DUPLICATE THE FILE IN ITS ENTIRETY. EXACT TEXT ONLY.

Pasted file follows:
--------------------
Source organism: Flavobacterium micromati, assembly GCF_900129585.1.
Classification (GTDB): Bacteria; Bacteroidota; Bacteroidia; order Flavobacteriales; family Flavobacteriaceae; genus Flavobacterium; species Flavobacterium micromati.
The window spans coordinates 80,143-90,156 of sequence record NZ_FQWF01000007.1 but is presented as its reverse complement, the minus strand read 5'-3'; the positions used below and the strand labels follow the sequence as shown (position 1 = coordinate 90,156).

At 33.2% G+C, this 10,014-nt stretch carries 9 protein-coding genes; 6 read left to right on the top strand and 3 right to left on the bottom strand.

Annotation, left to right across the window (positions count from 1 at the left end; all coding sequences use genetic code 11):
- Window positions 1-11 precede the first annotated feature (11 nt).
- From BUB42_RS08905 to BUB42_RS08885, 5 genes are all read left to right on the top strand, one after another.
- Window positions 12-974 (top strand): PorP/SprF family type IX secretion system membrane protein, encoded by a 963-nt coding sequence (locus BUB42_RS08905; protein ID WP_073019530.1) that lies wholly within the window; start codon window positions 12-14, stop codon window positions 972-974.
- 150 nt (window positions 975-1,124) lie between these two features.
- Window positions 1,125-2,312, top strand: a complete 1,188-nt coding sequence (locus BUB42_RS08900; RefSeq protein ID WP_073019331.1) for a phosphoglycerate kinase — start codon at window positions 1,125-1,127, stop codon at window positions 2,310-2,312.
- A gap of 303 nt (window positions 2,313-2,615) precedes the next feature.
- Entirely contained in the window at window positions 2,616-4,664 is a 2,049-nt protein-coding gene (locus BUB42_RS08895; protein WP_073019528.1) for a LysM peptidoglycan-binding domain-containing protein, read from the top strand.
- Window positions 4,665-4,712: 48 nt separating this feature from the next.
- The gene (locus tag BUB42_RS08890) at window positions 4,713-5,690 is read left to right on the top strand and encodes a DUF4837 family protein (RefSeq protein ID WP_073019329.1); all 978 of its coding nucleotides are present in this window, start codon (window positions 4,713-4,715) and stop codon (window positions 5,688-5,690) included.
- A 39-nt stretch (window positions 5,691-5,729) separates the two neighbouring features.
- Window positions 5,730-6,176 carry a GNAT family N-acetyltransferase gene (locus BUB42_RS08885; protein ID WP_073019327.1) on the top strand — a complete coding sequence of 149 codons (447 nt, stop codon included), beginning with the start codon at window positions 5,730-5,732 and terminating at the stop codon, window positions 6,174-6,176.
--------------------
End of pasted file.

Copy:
Source organism: Flavobacterium micromati, assembly GCF_900129585.1.
Classification (GTDB): Bacteria; Bacteroidota; Bacteroidia; order Flavobacteriales; family Flavobacteriaceae; genus Flavobacterium; species Flavobacterium micromati.
The window spans coordinates 80,143-90,156 of sequence record NZ_FQWF01000007.1 but is presented as its reverse complement, the minus strand read 5'-3'; the positions used below and the strand labels follow the sequence as shown (position 1 = coordinate 90,156).

At 33.2% G+C, this 10,014-nt stretch carries 9 protein-coding genes; 6 read left to right on the top strand and 3 right to left on the bottom strand.

Annotation, left to right across the window (positions count from 1 at the left end; all coding sequences use genetic code 11):
- Window positions 1-11 precede the first annotated feature (11 nt).
- From BUB42_RS08905 to BUB42_RS08885, 5 genes are all read left to right on the top strand, one after another.
- Window positions 12-974 (top strand): PorP/SprF family type IX secretion system membrane protein, encoded by a 963-nt coding sequence (locus BUB42_RS08905; protein ID WP_073019530.1) that lies wholly within the window; start codon window positions 12-14, stop codon window positions 972-974.
- 150 nt (window positions 975-1,124) lie between these two features.
- Window positions 1,125-2,312, top strand: a complete 1,188-nt coding sequence (locus BUB42_RS08900; RefSeq protein ID WP_073019331.1) for a phosphoglycerate kinase — start codon at window positions 1,125-1,127, stop codon at window positions 2,310-2,312.
- A gap of 303 nt (window positions 2,313-2,615) precedes the next feature.
- Entirely contained in the window at window positions 2,616-4,664 is a 2,049-nt protein-coding gene (locus BUB42_RS08895; protein WP_073019528.1) for a LysM peptidoglycan-binding domain-containing protein, read from the top strand.
- Window positions 4,665-4,712: 48 nt separating this feature from the next.
- The gene (locus tag BUB42_RS08890) at window positions 4,713-5,690 is read left to right on the top strand and encodes a DUF4837 family protein (RefSeq protein ID WP_073019329.1); all 978 of its coding nucleotides are present in this window, start codon (window positions 4,713-4,715) and stop codon (window positions 5,688-5,690) included.
- A 39-nt stretch (window positions 5,691-5,729) separates the two neighbouring features.
- Window positions 5,730-6,176 carry a GNAT family N-acetyltransferase gene (locus BUB42_RS08885; protein ID WP_073019327.1) on the top strand — a complete coding sequence of 149 codons (447 nt, stop codon included), beginning with the start codon at window positions 5,730-5,732 and terminating at the stop codon, window positions 6,174-6,176.